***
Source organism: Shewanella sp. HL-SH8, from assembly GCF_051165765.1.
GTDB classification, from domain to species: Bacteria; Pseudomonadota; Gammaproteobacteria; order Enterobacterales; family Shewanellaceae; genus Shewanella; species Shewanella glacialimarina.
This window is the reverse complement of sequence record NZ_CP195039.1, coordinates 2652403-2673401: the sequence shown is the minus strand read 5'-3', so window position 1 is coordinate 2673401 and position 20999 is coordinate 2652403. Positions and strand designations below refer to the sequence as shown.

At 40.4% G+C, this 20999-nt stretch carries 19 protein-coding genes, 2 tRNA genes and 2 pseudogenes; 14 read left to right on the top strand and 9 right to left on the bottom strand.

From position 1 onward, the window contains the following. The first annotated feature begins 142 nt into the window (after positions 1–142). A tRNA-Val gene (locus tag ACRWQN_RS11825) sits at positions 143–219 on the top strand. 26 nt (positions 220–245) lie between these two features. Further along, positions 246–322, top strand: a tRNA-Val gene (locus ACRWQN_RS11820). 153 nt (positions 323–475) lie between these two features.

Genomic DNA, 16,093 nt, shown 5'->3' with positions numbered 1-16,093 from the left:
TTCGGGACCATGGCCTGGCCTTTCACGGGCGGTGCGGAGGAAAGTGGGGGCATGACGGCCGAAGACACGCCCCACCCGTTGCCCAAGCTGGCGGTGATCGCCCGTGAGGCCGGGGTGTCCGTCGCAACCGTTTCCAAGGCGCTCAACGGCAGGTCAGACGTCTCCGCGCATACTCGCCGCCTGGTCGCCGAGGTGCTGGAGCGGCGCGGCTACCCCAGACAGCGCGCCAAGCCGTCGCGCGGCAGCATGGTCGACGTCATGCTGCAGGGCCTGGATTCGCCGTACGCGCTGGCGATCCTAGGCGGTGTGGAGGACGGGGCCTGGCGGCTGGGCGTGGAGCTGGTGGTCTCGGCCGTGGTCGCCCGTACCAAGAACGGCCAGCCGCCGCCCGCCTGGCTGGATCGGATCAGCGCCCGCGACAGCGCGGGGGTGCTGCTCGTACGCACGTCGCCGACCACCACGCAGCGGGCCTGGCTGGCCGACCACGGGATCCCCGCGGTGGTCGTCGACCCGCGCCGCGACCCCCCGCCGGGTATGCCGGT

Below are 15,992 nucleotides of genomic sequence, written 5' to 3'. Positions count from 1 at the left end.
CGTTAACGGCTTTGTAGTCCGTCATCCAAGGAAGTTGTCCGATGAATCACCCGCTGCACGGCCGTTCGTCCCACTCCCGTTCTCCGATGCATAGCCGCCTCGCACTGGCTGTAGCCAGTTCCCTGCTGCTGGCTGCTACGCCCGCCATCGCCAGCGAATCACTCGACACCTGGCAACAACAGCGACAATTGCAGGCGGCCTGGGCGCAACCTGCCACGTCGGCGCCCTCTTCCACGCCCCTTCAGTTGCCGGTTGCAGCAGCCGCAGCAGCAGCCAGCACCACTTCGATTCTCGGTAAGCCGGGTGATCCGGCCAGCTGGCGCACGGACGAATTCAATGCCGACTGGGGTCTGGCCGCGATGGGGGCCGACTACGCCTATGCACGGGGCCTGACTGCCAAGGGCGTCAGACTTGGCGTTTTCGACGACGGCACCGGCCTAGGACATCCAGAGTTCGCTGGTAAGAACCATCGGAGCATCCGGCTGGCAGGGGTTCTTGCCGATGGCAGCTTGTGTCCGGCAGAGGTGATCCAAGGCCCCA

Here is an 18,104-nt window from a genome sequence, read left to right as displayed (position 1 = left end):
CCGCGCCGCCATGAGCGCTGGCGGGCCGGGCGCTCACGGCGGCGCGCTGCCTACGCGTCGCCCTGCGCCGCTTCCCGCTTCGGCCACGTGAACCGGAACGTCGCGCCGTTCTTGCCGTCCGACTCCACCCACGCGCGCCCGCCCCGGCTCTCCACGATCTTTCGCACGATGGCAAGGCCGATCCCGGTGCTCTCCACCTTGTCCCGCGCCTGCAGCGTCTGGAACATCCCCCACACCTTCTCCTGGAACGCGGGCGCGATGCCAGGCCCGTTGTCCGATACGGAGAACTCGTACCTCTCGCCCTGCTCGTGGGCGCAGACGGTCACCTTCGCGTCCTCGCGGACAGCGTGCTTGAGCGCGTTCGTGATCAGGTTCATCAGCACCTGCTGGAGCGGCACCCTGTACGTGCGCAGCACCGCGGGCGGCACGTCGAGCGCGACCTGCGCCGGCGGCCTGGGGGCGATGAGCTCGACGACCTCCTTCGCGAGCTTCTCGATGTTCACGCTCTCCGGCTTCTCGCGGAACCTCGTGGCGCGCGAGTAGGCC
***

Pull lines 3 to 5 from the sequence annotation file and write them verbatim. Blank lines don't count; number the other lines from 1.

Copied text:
This window is the reverse complement of sequence record NZ_CP195039.1, coordinates 2652403-2673401: the sequence shown is the minus strand read 5'-3', so window position 1 is coordinate 2673401 and position 20999 is coordinate 2652403. Positions and strand designations below refer to the sequence as shown.

At 40.4% G+C, this 20999-nt stretch carries 19 protein-coding genes, 2 tRNA genes and 2 pseudogenes; 14 read left to right on the top strand and 9 right to left on the bottom strand.

From position 1 onward, the window contains the following. The first annotated feature begins 142 nt into the window (after positions 1–142). A tRNA-Val gene (locus tag ACRWQN_RS11825) sits at positions 143–219 on the top strand. 26 nt (positions 220–245) lie between these two features. Further along, positions 246–322, top strand: a tRNA-Val gene (locus ACRWQN_RS11820). 153 nt (positions 323–475) lie between these two features.